4. Aligned processes: Implementing best practices for expedited triage and direct bedding can reduce the time interval of arrival to being seen by a provider. Other process tactics to implement could include placing a provider in triage or use of a results pending model.

Remember to connect back to the ‘why’? Reducing left-without-being-seen (LWOBS) will improve patient safety and satisfaction, increase revenue, and reduce risk when patients leave without evaluation. Plus, it will save ED staff members’ valuable time.

The results of this approach are staggering. For example, in one organization coached by Studer Group, a decreased overall LWOBS resulted in an annual savings of $289,000. In another Studer Group partner organization with an ED volume of 120,000 patients, LWOBS rates decreased by more than 50 percent resulting in an ROI of $6.4M in increased annual revenue.

High-performing EDs have mastered efficient patient flow using foundational behavioral goals and behaviors. As EDs are the front door to most hospitals, our patients deserve an evidence-based approach to their clinical care that is based on a diagnostic workup. Additionally, patient flow through the ED is also positively influenced by evidence-based processes that are part of a comprehensive treatment plan based on diagnosis.

ED providers and staff make a difference every day in the lives of patients and families. By putting these steps into place, the life you save may someday be your own!

1 ER Visits Continue to Rise Since Implementation of Affordable Care Act. American College of Emergency Physicians, May 4, 2015.

Studer Group Karen Smith

Karen has over 35 years of clinical and administrative experience, primarily in emergency departments. As a Certified Emergency Nurse and a Nurse Executive – Board Certified, she maintains an expertise in emergency care and nursing administration recognized by professional organizations.

Prior to joining Studer Group, Karen served in clinical staff roles for many years in both a Level-1 trauma center and community hospital settings. Her 10 years of direct leadership experience were at a Magnet hospital within a major hospital system in Rhode Island. During these leadership years, Karen coached staff to improve the patient experience, achieving patient satisfaction scores for nurse measures consistently in the 90th percentile or better. As an emergency department consultant, she held numerous emergency department leadership positions where she implemented measures to improve the patient experience, reduce numbers of patients leaving without being seen, and reduce door-to-provider intervals among other throughput measures.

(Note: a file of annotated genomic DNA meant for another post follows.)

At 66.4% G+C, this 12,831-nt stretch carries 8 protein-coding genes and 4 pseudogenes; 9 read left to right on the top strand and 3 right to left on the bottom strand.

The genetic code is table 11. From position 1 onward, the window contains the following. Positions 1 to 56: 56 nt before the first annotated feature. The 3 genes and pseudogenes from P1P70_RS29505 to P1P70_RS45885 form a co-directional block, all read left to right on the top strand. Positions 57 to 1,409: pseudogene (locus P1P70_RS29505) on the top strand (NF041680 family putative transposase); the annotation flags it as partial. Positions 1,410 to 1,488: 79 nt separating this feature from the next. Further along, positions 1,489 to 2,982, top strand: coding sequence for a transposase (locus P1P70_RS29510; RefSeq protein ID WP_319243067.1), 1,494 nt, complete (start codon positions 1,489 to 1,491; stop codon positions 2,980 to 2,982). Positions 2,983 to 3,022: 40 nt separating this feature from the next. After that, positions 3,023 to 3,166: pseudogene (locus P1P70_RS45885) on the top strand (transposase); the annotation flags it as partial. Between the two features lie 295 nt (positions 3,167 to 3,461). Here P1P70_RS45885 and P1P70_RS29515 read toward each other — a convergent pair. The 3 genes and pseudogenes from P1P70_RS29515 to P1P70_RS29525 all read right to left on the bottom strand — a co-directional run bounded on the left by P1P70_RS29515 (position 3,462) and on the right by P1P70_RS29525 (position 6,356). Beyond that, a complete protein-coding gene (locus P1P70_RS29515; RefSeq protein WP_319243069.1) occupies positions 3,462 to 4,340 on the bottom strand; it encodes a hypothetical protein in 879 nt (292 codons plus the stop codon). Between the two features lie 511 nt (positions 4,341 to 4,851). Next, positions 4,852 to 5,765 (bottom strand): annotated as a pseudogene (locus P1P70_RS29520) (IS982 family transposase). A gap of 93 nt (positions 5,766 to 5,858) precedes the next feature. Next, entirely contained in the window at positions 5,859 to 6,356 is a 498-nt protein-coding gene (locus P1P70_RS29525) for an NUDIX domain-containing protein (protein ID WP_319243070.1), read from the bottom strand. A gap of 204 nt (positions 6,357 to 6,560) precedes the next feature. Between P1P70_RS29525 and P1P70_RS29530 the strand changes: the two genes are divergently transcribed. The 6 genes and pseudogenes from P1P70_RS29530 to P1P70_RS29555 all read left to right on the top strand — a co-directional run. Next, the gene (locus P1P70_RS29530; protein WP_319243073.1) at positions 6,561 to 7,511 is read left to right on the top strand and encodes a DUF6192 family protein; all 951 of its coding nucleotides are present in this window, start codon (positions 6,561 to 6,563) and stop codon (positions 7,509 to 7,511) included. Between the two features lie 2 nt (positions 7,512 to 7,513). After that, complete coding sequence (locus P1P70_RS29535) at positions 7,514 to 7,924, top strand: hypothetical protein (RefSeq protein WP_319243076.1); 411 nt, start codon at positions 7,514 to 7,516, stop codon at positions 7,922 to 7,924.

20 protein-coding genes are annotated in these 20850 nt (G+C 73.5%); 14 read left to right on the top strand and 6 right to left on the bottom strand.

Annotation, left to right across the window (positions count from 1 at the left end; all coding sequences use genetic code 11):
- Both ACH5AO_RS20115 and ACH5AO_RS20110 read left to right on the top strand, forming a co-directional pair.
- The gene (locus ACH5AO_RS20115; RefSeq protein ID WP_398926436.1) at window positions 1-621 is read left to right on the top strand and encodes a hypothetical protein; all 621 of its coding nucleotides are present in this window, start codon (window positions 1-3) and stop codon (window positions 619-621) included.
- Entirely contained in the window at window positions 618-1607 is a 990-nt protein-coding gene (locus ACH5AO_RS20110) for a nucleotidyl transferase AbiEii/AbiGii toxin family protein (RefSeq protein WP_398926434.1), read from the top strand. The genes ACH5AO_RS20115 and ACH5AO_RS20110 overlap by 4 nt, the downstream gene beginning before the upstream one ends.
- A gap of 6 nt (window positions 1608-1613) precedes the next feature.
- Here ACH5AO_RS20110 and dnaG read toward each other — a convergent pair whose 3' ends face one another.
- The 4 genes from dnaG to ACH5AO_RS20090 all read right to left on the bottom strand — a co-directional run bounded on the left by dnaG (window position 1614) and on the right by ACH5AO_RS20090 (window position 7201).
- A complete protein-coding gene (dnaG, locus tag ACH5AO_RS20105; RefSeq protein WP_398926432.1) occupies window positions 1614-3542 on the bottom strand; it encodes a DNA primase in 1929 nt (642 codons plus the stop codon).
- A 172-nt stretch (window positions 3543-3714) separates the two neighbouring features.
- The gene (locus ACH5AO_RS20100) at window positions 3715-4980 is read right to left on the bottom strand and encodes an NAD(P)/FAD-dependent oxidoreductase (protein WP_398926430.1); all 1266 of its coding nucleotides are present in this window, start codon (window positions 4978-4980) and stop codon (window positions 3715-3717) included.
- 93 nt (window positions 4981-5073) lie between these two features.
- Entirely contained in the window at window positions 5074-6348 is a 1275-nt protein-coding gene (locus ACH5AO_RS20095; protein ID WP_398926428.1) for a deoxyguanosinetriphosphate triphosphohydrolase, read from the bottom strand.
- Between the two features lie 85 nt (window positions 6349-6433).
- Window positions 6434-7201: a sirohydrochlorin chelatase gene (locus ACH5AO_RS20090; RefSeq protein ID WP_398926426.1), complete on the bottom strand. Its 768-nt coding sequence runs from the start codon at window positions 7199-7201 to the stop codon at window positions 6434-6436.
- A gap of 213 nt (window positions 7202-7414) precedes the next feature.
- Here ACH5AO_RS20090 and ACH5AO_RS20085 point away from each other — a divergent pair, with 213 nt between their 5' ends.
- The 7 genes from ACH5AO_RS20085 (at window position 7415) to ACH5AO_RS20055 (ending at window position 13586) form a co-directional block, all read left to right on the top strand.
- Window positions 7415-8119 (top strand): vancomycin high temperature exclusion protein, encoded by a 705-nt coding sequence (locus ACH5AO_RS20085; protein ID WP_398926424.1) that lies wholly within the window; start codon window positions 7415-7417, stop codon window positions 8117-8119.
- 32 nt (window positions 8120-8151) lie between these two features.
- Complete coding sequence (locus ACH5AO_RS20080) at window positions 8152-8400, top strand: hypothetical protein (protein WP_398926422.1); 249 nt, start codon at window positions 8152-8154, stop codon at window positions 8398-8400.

Studer Spotlight: The Patient Experience: Does this Really Matter?

Posted on Wed, Jun 22, 2016
Studer Spotlight: The Patient Experience: Does this Really Matter?

By Dan Smith, MD, FACEP

This short list includes just a few of the terms and tactics around patient experience. These previously uncommon phrases are now forefront in our healthcare playbook of goals and strategies. Let's explore the questions below:

Are the efforts to drive patient experience grounded in medical science?

A growing collection of peer-reviewed literature exists that supports the notion of patient perception of care as a marker of care quality. The CRUSADE trial studied over 6,000 acute myocardial infarction (AMI) patients and examined the mortality of this cohort as a function of their perception of care scores (Glickman et al, Circulation 2010). They also measured guideline adherence. In risk-adjusted cohort comparisons, patients with higher patient experience metrics showed lower mortality from AMI. Interestingly, their adherence to treatment guidelines was higher.

Studies looking at factors influencing hospital readmissions suggest that patient perception of care is an important predictor of readmission (Boulding et al, American Journal of Managed Care 2011). Lastly, a large systematic review of patient experience literature led by Doyle et al in BMJ Open found linkage of patient experience to favorable quality outcomes and reduction of complications of care in >77 percent of international studies (22 percent of studies found a neutral association).